Friday, October 3, 2008

Only the State Can Solve the Crisis, Kitson

An interview with Professor Michael Kitson of Cambridge was published today at Il Sussidiario.Net on the current economic crisis.

Kitson (Cambridge): only State can solve the financial crisis

venerdì 3 ottobre 2008

Professor Kitson, what is your opinion on the present financial crisis in the United States: is it due to structural factors or is it to be considered as a conjunctural turmoil?

The present crisis is due to structural problems in finacial markets caused by excessive and over leveraged lending. Financial markets have become increasing deregulated over the past twenty years allowing many financial institutions to pursue excessive profits without taking due care to evaluate risk. Once borrowers started to default, such as in the USA subprime market, the financial markets could no longer undertake two of their primary tasks: to price financial assets and to provide liquidity to the market.

To face this lasting crisis several governments are taking actions that seem to increase the weight of the state in economy. Do you think that this kind of state intervention is the only possible solution or there are other ways to answer the problem in a possibly long-lasting way and not just as a sort of contingency plan?

State intervention is the only way of dealing with the crisis. The market has ceased up and cannot sort itself out. State intervention is required in two areas. First, in terms of crisis management such as the bank rescue plan in the USA. Second, and for the long-term, new forms of financial regulation need to be established to maintain financial stability and to prevent excessive and irresponsible lending in the future.

The present course of action entails many threats to competition and a substantial acceptance of moral hazard. Is it to be concluded that politics only can "protect" competition? Or may we keep thinking that this is primarily a task of the economy players and - if so - in which way should they act to this aim?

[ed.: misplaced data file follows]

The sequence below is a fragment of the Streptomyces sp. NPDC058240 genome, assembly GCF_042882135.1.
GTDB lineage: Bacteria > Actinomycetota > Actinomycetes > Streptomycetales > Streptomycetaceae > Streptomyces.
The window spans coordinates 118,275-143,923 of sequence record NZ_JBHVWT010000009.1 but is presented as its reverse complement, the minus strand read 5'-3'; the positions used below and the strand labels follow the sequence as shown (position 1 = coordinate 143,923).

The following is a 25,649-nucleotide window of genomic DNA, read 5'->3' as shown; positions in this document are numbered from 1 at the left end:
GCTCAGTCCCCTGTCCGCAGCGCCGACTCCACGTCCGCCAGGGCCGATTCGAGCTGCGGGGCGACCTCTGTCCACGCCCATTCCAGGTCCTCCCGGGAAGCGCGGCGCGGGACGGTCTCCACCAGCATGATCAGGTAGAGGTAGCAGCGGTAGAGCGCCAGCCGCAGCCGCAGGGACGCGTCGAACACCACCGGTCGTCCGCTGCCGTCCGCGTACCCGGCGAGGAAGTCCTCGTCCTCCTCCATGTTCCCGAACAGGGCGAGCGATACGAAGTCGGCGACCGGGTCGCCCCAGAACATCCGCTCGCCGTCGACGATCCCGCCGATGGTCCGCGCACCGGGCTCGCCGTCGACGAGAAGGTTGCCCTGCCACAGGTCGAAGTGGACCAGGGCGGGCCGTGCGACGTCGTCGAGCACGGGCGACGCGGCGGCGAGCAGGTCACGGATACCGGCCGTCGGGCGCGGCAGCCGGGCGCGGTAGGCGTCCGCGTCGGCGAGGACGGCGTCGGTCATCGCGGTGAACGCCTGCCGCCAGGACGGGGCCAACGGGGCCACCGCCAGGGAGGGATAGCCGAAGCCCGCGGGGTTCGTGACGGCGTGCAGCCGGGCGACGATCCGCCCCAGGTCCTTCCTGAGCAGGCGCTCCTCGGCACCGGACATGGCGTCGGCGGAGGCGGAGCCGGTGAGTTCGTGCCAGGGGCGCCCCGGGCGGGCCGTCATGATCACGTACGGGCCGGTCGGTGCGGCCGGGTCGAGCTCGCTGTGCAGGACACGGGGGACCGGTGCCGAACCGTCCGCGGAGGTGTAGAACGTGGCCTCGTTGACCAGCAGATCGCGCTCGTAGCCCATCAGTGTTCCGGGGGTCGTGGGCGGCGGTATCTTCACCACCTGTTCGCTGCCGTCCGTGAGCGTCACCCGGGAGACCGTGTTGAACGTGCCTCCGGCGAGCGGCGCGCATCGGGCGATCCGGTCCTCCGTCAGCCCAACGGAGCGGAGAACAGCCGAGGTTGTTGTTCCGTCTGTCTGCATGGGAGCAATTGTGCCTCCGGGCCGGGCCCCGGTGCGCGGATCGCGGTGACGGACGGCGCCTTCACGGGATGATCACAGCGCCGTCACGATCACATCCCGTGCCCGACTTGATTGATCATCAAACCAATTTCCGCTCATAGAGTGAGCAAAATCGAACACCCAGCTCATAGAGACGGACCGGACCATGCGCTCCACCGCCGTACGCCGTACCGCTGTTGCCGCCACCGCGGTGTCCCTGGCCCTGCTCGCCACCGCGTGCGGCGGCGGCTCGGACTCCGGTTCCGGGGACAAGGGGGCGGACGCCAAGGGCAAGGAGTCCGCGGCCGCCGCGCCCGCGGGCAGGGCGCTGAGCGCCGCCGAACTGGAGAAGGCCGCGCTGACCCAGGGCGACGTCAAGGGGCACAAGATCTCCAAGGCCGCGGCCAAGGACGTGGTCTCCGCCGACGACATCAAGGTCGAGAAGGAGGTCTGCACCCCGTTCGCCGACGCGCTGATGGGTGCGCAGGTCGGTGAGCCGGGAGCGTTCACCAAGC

Moral hazard is a reality of financial markets. It is a problem, but not as big a problem as systemic risk whereby if one bank fails then many more will fail as depositors rush to get their money out. It should be the job of the regulators to carefully assess the activities of financial institutions to limit moral hazard and to put in place schemes whereby if a bank fails it is the financial market that picks up the cost and not the taxpayer.

In your opinion have regional bodies some role to play or can the crisis be faced and solved only on global level?

Financial markets are now global and the best response would be new forms of regulation organised at a global level.

You personally have a privilege in being involved in both UK and US Cambridge universities. Considering the present crisis, which are in your opinion the main differences between the United States, the United Kingdom and the continental Europe?

Although the crisis is global in dimension, its impact has been greater in the USA and the UK because banks and other financial institutions in these two countries have taken more risks with their approach to lending. Many banks in continental Europe have been more careful and have therefore not been exposed to the full extent of the panic.

Considering magnitude and depth of the present crisis many observers are arguing about the possible end of an economic system - at least as to the financial aspects - and the beginning of a new one. What is your opinion on this debate and - in case of a new system - which would these new features be?

History tells us that a global financial crisis will lead to significant changes in the economic system. The Great Depression in the 1930s led to a reassessment of the global economy and the creation of the Bretton Woods system which underpinned global prosperity in the 1950s and 1960s. The present crisis will lead to significant changes in the global economy including a much tighter regulation of financial markets and possibly a rebuilding of global financial architecture with changes to institutions such as the IMF and the World Bank.

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